Sochi Olympics: Off to a Not so Good Start by Caitlin McGee
The 2014 Winter Olympics in Sochi, Russia didn’t quite get off to a god start. Just days before the games were due to begin; reporters and journalists arrived to find hotel rooms completely unprepared. Issues ranging from: un-flushable toilets; locked fire doors; absence of warm water; in some case no water at all and even water that was deemed dangerous to use. But it wasn’t just hotels that were a problem. Man holes were left uncovered on sidewalks and walkways. Sochi officials were removing stray dogs from the area by capturing and killing them. This all on top of concern over recent terrorist threats and human rights violations in regard to anti-LGBT laws passed this past summer that have sparked anti-gay violence all over Russia; violence that Russian president Vladimir Putin has denied, claiming that his laws are not harmful to LGBT people. In an interview with NBC reporter Bob Costas that aired on Thursdays night, Russian/American journalist Vladimir Pozner countered Putin’s claims that the laws were harmless saying that life is hard for gay Russians and that the laws had caused harm by contributing to an increase in homophobia in the country. Pozner also responded to concerns over the safety of athletes and spectators saying he felt “the powers that be” would ensure that they were safe.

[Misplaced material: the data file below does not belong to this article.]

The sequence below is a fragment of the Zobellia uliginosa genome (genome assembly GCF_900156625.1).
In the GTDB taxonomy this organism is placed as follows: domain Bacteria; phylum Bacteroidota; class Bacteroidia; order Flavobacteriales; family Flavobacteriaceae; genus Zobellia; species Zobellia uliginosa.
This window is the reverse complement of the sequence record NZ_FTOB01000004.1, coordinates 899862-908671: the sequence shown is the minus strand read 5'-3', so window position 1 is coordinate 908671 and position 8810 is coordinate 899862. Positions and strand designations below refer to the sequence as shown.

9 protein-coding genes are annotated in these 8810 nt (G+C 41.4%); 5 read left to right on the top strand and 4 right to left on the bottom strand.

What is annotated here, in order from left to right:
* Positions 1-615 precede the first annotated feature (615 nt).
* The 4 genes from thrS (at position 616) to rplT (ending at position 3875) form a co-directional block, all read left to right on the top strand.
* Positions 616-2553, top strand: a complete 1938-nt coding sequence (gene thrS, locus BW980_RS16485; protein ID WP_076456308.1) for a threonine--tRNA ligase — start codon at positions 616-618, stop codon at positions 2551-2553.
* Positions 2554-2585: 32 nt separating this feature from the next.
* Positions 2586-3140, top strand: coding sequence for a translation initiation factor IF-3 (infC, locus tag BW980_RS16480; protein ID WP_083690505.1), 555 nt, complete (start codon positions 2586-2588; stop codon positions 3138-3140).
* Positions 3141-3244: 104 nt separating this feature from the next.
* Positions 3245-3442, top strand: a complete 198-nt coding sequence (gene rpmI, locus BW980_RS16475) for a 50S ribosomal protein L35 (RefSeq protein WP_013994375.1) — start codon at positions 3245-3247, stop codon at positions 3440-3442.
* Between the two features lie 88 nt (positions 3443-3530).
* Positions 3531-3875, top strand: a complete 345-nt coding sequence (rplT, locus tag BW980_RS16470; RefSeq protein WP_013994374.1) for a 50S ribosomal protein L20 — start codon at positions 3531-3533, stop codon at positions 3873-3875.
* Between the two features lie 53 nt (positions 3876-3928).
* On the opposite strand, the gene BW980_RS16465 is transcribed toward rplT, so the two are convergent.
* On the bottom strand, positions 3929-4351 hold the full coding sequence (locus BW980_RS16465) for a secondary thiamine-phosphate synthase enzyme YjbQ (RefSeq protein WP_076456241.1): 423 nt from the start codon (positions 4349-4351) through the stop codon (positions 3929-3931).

The start of the Olympics weren’t all bad, however. On Wednesday, just a day before the games were scheduled to begin, United States Olympic Committee sponsor AT&T came forward stating that they did not support Russian anti-LGBT laws. They were followed by USOC sponsors DeVry University and Chobani. United Nations Secretary General Ban Ki-moon also voiced his opposition to the laws on Thursday when he addressed the IOC in Sochi. The Secretary General stressed that “we all must raise our voices against attacks on lesbian, gay, bisexual, transgender, or intersex people,” and encouraged opposition to “arrests, imprisonments, and discriminatory regulations.” He also stated that “hatred in any kind must have no place in the 21st century.” Google also voiced their opposition to the laws by changing their doodle featuring each letter in their name with an image representing sports in the Winter Olympics and each color of the “pride flag” and shared an anti-discrimination quote from the Olympic Charter on their homepage.
An openly gay, aspiring writer and photographer just trying to make a difference in the world and fighting for the equality we all deserve.